From correspondents in Uganda June 17, 2006
FIVE Australian observers and one Canadian are on their way to Uganda to witness the trial of Dr Aggrey Kiyingi, which begins on Monday.
Mr Kiyingi, 51, who has dual Australian-Ugandan citizenship, is charged with ordering the murder of prominent Ugandan lawyer and anti-corruption advocate Robinah Kiyingi, also known as Robinah Kiyibgi.
According to an official at the Foreign Ministry, Jane Namusa, at least two lawyers from the Australian Bar Association, two officials from the Australian High Commission in Nairobi, one member of the Australian Medical Association, and one member of the Canadian Medical Association have been given visas to travel to Uganda to attend the proceedings.
The official did not disclose their names.
Proceedings began yesterday in the Uganda High Court against Mr Kiyingi and two co-accused and were immediately adjourned until Monday.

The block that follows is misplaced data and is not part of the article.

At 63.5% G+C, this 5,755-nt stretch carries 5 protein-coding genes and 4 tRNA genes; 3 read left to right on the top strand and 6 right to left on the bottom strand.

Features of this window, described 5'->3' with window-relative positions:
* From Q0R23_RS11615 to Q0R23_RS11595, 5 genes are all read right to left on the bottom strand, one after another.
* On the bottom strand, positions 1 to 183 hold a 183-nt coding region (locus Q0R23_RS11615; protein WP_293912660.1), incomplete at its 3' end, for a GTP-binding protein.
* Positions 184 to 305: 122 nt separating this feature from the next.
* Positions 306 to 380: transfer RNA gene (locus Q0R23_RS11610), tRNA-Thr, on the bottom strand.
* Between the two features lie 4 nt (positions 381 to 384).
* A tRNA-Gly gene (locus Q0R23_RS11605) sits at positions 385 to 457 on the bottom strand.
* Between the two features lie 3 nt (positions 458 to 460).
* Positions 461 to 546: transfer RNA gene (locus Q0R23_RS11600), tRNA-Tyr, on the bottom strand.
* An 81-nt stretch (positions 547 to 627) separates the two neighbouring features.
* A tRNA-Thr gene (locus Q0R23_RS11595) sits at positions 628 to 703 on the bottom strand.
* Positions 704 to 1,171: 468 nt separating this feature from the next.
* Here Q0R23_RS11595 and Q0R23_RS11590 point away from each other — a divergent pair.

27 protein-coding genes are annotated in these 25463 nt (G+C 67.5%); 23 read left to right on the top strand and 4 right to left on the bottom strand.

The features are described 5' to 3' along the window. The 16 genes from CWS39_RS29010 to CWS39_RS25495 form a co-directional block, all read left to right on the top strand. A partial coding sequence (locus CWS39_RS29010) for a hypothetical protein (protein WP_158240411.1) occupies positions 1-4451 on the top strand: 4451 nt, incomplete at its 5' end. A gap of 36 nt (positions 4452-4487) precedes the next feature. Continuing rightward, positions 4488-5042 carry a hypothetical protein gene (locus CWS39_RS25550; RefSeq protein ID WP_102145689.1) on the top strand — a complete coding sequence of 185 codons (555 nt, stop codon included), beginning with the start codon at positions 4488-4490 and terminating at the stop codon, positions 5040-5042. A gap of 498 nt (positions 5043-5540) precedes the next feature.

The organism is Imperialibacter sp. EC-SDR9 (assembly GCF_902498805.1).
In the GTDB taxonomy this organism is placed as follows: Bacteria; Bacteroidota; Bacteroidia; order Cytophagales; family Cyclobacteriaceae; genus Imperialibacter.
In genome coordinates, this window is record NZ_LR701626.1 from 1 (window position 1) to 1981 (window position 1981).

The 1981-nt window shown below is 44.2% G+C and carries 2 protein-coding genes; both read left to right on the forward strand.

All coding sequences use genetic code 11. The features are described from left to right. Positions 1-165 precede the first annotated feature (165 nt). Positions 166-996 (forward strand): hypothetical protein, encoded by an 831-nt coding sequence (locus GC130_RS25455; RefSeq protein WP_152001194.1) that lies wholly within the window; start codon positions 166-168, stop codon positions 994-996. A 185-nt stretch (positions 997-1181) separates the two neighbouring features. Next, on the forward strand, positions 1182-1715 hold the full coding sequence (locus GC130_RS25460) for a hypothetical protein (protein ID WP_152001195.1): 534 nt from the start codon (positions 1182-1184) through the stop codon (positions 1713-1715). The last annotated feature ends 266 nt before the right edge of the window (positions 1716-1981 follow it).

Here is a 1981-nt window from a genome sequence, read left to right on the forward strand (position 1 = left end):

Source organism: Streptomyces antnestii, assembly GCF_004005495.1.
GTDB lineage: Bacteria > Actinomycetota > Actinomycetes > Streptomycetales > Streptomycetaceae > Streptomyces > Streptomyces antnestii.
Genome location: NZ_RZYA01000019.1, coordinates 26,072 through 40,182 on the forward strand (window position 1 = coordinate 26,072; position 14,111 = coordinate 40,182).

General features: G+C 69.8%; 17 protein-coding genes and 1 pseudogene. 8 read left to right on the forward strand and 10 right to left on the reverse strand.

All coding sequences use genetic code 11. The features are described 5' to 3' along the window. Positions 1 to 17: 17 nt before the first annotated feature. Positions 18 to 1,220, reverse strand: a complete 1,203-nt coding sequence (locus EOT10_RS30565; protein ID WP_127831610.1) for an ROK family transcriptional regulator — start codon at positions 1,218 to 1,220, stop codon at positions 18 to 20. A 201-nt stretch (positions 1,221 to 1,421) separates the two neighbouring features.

Mr Kiyingi's lead lawyer Dusman Kabega said the delegation had told him it would be in the country before Monday.
"I am not yet sure whether the lawyers will join us to defend the suspect, but at least they have indicated that they are coming to assess the matter and see how they can help," said Mr Kabega.
Mr Kabega, who is to defend Mr Kiyingi jointly with Edward Muguluma and Edy Kikiringoma, said: "We are prepared for the case. This matter was committed to the High Court long ago for trial and we had enough time to prepare the defence for our client."
Mr Kiyingi is accused, with two others, of ordering the killing of his wife, Robinah Kiyingi, 55, who was shot several times in the head at the gate of her home in the Ugandan capital on July 11 last year.
Prosecutors allege that the Ugandan-born doctor ordered the killing by phone from Sydney where he ran a medical practice.
The pair separated several years ago and Robinah returned to Uganda where she became a high-profile anti-corruption and human rights campaigner.